I’d looked at the work of various artists, in particular, Peter Doig, Daniel Richter and Murat Sahinler, for my cine film project. I hadn’t seen their work first hand. While I was making my catalogue I managed to see Peter Doig’s show No Foreign Lands at the Scottish National Gallery in Edinburgh.
I loved this exhibition. Not just because it was such an interesting journey through this artist’s work, but also because it was curated so well. Although the Gallery is emphatically traditional in its architecture, almost underlining that you are in Scotland’s capital, the way this work filled it meant the work really did transport me through Doig’s other lands. The building has huge walls, and this exhibition made full use of the space and light, so I felt caught-up in the fun of working on this scale and with this much colour and variety of texture. There was even a room plastered with his film posters, all made at speed for his local film club in Port of Spain, Trinidad.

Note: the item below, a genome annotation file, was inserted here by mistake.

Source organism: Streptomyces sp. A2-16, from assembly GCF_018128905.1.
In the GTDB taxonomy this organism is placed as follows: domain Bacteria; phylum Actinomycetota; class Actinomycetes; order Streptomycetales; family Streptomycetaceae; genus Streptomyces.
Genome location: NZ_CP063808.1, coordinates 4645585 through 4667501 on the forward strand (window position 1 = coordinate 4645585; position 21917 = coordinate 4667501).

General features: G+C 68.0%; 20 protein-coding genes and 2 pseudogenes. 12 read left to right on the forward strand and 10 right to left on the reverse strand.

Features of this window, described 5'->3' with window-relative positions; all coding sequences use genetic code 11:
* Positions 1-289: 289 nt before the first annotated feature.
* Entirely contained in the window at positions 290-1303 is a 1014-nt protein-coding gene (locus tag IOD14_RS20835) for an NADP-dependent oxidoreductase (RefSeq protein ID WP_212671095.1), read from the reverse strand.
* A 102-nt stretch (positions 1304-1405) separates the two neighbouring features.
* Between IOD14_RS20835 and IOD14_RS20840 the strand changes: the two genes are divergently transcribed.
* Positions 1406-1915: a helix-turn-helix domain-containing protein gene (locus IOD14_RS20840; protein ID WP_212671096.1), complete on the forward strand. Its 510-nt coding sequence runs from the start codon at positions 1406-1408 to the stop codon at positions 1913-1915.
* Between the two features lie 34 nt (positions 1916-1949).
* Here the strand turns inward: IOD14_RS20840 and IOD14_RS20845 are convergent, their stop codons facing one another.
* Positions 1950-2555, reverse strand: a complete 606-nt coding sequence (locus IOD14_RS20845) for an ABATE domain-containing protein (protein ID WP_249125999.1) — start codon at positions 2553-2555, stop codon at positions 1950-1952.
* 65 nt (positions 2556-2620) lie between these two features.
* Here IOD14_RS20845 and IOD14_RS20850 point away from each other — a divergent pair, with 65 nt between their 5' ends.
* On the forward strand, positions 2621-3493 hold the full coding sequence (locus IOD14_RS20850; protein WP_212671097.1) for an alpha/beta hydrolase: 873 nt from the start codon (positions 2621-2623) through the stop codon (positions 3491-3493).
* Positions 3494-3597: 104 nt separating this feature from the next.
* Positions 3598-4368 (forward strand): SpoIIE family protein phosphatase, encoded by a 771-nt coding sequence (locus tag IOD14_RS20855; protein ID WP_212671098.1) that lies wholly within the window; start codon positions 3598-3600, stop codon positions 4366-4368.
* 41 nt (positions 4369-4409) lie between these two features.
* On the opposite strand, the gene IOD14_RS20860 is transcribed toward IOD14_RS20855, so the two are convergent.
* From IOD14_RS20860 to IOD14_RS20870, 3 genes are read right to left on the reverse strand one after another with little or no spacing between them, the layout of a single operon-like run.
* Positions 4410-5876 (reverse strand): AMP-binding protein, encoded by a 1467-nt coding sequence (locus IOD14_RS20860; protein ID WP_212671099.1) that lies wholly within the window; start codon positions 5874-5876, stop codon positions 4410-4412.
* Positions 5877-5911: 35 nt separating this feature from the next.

Doig’s paintings are based on his particular visual experiences and photographs, which is a different perspective than the multi-layered one of my old cine film source. However, I had been selecting frames that I personally found visually exciting, and I often knew as little about the actual narrative of those images as Doig did, for example, when he worked from his photograph for Lapeyrouse Wall. There were several versions of this work in the show. It is one of my favourites. Doig had investigated and experimented with uninhibited gusto in these paintings and sketches. Seeing them made me realise how much more I might have achieved with my own photo-based images. Not in a depressing way – it was a useful lesson for my future work.
Peter Doig. Source photograph for Lapeyrouse Wall, Port of Spain, Trinidad, 2002, from the artist’s archive.
Peter Doig, 2004. Oil on paper, 235 x 1229 cm The Museum of Modern Art, New York; Fractional and promised gift of David Teiger in honour of Gary Garrels.
Poster for Trinidad & Tobago Film Festival
Peter Doig, 2008. Oil on paper, 76 x 105.5 cm Collection of the Artist.
Lapeyrouse P. o. S. Pink Umbrella
Peter Doig, 2003. Oil on paper, 41 x 31.5cm, Bruno Brunnet & Nichole Hackert, Berlin.
Peter Doig, 2004, Oil on canvas, 200 x 250.5 cm, The Museum of Modern Art, New York; Fractional and promised gift of Anna Marie and Robert F. Shapiro in honour of Kynaston McShine, 2004.